New clues for predicting rare brain infection linked to MS drug

A new study has found that John Cunningham virus mutations may be an early predictor for brain infection in people receiving Tysabri for multiple sclerosis (MS).

Tysabri works by preventing immune cells from entering the brain and attacking myelin. It is an antibody-based therapy but because it suppresses the immune system, having the treatment for more than two years has been linked to progressive multifocal leukoencephalopathy (PML), a rare but often fatal condition caused by the John Cunningham virus.

The virus is common, and it’s estimated more than half of adults have been exposed to it. For most people, it doesn’t cause any problems, but those with a weakened or suppressed immune system have a risk of PML.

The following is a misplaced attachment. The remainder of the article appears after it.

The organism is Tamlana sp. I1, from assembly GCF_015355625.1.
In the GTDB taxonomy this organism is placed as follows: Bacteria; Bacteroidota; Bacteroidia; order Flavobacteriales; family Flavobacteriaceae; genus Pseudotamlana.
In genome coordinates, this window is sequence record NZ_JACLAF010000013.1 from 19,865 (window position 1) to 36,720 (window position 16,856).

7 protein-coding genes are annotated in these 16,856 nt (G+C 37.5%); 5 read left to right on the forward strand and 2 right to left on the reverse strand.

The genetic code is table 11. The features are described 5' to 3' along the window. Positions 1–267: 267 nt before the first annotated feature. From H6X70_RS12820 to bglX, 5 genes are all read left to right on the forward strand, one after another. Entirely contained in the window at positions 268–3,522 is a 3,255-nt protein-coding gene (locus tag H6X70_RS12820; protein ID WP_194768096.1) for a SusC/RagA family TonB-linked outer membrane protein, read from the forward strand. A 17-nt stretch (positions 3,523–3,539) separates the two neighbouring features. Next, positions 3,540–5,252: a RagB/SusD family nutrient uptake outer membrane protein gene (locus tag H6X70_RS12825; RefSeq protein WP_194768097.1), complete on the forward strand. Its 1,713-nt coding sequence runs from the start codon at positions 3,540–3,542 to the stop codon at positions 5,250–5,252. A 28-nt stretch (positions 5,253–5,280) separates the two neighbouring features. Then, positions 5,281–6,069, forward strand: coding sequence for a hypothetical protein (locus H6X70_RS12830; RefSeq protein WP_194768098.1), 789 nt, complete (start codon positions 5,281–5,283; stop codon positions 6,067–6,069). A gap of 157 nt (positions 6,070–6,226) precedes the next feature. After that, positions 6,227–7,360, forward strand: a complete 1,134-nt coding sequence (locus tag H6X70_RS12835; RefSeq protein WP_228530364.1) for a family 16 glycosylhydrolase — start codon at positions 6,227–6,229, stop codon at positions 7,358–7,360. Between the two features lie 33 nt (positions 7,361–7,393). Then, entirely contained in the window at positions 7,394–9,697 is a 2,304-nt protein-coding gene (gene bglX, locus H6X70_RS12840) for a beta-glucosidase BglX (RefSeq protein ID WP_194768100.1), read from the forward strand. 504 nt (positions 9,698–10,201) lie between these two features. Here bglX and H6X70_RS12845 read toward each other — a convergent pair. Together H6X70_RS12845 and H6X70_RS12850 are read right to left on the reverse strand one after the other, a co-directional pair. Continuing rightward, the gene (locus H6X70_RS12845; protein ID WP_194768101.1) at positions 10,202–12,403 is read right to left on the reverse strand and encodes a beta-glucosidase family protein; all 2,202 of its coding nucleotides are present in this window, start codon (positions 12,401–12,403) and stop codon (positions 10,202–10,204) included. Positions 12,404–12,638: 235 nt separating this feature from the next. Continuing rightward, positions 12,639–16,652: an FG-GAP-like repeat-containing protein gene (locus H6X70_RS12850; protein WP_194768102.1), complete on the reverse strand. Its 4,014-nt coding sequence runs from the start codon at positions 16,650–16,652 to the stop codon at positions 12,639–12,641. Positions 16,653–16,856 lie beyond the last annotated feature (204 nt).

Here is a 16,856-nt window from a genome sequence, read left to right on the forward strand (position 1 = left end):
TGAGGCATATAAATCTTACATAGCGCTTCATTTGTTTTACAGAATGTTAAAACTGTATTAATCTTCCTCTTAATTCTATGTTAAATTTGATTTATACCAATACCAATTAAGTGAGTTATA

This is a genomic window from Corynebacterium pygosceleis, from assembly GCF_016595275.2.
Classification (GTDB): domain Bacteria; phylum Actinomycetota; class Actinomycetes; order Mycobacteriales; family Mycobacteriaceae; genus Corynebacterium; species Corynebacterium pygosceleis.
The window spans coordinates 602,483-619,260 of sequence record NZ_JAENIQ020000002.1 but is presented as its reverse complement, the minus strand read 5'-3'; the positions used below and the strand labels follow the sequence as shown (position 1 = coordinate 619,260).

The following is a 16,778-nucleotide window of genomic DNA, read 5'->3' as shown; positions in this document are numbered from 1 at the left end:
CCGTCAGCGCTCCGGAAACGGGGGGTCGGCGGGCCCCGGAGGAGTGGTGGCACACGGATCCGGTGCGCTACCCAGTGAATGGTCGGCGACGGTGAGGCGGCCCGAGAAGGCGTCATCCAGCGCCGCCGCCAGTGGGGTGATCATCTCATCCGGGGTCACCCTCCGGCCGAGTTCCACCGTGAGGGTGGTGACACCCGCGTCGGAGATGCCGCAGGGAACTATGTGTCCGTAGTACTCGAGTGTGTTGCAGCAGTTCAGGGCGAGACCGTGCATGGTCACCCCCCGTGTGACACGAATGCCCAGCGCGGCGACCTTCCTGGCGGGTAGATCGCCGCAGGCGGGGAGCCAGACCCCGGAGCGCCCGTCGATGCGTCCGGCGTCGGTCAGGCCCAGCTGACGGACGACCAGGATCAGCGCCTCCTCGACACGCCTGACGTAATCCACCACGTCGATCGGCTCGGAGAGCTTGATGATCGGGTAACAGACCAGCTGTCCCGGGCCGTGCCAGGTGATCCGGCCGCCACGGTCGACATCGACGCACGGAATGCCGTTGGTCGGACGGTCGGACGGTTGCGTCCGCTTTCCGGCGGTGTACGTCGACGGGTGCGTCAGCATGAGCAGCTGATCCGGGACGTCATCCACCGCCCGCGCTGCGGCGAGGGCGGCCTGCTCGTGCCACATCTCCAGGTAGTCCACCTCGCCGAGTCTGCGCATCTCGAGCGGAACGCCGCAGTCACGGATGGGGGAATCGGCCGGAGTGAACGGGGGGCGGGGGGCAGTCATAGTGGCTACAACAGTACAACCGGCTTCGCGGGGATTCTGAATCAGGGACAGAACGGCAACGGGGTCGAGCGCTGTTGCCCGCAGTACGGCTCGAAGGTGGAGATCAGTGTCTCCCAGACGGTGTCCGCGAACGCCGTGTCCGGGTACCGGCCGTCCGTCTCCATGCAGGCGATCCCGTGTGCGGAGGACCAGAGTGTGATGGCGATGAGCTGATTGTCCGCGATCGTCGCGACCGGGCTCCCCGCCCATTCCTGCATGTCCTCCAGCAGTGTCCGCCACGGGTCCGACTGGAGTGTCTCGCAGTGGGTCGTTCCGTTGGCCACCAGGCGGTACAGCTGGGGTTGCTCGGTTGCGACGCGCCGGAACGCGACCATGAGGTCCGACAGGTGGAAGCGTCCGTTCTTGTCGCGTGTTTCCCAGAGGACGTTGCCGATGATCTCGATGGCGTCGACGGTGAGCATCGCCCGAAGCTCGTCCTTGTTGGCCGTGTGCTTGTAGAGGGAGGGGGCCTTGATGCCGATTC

When patients are assessed for PML risk, the presence of John Cunningham virus antibodies is used as a marker, but this isn’t a totally reliable method as it doesn’t always correlate with the onset of PML. Mutations in the viral protein VP1 have been shown to predict onset, however. “We assume that the identification of mutations in the JC virus VP1 gene could be an early predictive marker for PML allowing for more efficient patient treatment and follow-up,” the researchers wrote. “We propose that mutations in the JC virus VP1 gene could be used as predictive marker for PML in those clinical cases with [greater than] 1.5 index,” they concluded.

The researchers said more research is needed to investigate the specific mutations and validate their connection to risk of the condition in MS patients.